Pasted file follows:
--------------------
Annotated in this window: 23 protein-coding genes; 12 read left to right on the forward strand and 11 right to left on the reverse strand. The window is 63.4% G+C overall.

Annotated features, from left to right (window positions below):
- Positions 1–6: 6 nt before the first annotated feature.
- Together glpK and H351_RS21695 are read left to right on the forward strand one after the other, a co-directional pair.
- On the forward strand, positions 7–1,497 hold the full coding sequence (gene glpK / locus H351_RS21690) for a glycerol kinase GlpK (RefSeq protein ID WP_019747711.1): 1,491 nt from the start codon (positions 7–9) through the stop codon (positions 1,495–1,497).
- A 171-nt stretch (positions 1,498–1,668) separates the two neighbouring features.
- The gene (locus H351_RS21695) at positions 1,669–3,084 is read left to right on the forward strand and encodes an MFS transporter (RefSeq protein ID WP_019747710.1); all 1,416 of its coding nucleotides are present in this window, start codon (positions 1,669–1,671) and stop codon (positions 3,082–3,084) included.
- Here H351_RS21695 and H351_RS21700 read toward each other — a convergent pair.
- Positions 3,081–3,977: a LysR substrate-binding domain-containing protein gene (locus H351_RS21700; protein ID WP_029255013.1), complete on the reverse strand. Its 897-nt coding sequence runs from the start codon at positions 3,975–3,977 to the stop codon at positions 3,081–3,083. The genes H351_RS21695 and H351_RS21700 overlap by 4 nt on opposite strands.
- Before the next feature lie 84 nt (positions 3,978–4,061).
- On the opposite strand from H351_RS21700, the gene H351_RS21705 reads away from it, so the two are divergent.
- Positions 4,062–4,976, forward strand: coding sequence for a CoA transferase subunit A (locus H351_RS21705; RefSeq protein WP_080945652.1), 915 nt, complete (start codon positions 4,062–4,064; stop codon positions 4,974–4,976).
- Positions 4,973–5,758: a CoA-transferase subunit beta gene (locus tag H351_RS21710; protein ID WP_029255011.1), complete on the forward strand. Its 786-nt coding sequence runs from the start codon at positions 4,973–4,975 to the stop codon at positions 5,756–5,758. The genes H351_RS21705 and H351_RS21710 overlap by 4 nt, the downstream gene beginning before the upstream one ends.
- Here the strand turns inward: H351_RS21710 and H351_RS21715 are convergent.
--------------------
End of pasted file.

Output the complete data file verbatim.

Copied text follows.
Annotated in this window: 23 protein-coding genes; 12 read left to right on the forward strand and 11 right to left on the reverse strand. The window is 63.4% G+C overall.

Annotated features, from left to right (window positions below):
- Positions 1–6: 6 nt before the first annotated feature.
- Together glpK and H351_RS21695 are read left to right on the forward strand one after the other, a co-directional pair.
- On the forward strand, positions 7–1,497 hold the full coding sequence (gene glpK / locus H351_RS21690) for a glycerol kinase GlpK (RefSeq protein ID WP_019747711.1): 1,491 nt from the start codon (positions 7–9) through the stop codon (positions 1,495–1,497).
- A 171-nt stretch (positions 1,498–1,668) separates the two neighbouring features.
- The gene (locus H351_RS21695) at positions 1,669–3,084 is read left to right on the forward strand and encodes an MFS transporter (RefSeq protein ID WP_019747710.1); all 1,416 of its coding nucleotides are present in this window, start codon (positions 1,669–1,671) and stop codon (positions 3,082–3,084) included.
- Here H351_RS21695 and H351_RS21700 read toward each other — a convergent pair.
- Positions 3,081–3,977: a LysR substrate-binding domain-containing protein gene (locus H351_RS21700; protein ID WP_029255013.1), complete on the reverse strand. Its 897-nt coding sequence runs from the start codon at positions 3,975–3,977 to the stop codon at positions 3,081–3,083. The genes H351_RS21695 and H351_RS21700 overlap by 4 nt on opposite strands.
- Before the next feature lie 84 nt (positions 3,978–4,061).
- On the opposite strand from H351_RS21700, the gene H351_RS21705 reads away from it, so the two are divergent.
- Positions 4,062–4,976, forward strand: coding sequence for a CoA transferase subunit A (locus H351_RS21705; RefSeq protein WP_080945652.1), 915 nt, complete (start codon positions 4,062–4,064; stop codon positions 4,974–4,976).
- Positions 4,973–5,758: a CoA-transferase subunit beta gene (locus tag H351_RS21710; protein ID WP_029255011.1), complete on the forward strand. Its 786-nt coding sequence runs from the start codon at positions 4,973–4,975 to the stop codon at positions 5,756–5,758. The genes H351_RS21705 and H351_RS21710 overlap by 4 nt, the downstream gene beginning before the upstream one ends.
- Here the strand turns inward: H351_RS21710 and H351_RS21715 are convergent.